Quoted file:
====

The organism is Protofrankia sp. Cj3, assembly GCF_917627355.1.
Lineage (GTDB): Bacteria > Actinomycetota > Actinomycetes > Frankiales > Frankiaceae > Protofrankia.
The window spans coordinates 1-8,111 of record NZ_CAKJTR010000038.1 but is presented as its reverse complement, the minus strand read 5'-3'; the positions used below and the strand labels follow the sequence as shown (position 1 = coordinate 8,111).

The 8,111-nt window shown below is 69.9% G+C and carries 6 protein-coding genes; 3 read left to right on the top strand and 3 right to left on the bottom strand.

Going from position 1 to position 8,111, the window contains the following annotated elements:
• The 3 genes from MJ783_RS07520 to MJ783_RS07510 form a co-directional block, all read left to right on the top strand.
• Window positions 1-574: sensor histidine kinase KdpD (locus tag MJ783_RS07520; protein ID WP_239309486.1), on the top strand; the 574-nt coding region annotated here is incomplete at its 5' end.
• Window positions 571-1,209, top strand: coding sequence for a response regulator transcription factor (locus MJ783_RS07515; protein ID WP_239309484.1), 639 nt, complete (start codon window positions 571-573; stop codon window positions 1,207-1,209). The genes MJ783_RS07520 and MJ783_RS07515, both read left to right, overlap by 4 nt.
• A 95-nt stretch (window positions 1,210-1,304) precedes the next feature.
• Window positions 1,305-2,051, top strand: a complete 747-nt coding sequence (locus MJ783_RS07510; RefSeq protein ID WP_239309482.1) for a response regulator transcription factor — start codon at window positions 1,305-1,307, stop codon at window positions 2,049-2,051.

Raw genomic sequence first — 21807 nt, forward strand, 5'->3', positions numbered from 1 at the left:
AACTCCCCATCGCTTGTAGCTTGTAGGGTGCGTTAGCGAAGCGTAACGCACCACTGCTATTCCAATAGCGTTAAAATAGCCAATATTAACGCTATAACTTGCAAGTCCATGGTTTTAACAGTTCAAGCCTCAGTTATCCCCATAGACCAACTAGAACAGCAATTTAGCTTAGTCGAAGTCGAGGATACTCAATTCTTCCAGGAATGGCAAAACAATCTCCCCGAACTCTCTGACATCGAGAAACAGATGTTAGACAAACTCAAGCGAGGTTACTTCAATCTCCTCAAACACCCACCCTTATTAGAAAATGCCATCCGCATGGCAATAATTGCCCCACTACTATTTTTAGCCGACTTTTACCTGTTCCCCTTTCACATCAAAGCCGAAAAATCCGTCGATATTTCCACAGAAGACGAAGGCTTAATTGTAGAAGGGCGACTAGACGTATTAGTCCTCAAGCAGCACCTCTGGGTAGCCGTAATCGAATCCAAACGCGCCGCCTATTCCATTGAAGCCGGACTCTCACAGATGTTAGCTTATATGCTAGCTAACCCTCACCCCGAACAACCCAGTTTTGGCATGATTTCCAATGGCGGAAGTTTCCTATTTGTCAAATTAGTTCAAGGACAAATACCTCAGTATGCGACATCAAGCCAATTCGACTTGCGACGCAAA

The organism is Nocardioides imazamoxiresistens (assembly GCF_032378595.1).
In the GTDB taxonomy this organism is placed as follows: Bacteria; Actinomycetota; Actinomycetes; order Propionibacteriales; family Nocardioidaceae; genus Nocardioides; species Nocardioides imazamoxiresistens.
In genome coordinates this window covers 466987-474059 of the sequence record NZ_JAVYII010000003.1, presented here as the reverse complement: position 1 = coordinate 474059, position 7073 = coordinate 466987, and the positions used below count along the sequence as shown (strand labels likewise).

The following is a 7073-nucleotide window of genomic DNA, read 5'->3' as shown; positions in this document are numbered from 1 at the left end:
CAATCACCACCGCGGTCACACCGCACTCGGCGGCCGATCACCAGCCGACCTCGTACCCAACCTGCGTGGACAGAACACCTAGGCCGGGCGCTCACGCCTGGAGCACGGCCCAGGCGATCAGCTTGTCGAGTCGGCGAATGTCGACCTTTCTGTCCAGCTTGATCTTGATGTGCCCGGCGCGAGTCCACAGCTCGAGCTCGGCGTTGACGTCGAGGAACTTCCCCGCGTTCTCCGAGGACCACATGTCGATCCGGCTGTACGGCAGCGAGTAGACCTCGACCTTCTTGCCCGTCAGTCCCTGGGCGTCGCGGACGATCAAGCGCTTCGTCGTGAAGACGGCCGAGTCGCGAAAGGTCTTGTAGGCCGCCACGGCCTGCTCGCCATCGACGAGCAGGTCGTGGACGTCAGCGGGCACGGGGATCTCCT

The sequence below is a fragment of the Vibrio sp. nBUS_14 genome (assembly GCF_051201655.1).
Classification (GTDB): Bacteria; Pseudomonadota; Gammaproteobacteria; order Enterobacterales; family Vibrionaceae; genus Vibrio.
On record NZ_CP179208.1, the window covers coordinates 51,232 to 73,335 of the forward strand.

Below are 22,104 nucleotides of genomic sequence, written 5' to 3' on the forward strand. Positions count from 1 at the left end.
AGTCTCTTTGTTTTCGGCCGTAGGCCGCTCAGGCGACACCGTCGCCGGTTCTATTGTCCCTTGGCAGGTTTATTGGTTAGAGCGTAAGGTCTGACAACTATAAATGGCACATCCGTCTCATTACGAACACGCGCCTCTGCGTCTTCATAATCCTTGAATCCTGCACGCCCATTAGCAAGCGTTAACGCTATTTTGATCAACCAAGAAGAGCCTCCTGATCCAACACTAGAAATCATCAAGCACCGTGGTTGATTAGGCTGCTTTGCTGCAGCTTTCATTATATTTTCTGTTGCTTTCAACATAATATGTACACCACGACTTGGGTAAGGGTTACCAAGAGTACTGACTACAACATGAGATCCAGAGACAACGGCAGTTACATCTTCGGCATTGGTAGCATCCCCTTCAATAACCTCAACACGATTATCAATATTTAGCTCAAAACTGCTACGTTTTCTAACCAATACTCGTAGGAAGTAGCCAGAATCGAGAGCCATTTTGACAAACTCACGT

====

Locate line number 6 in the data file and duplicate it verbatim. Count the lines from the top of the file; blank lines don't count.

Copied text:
• The 3 genes from MJ783_RS07520 to MJ783_RS07510 form a co-directional block, all read left to right on the top strand.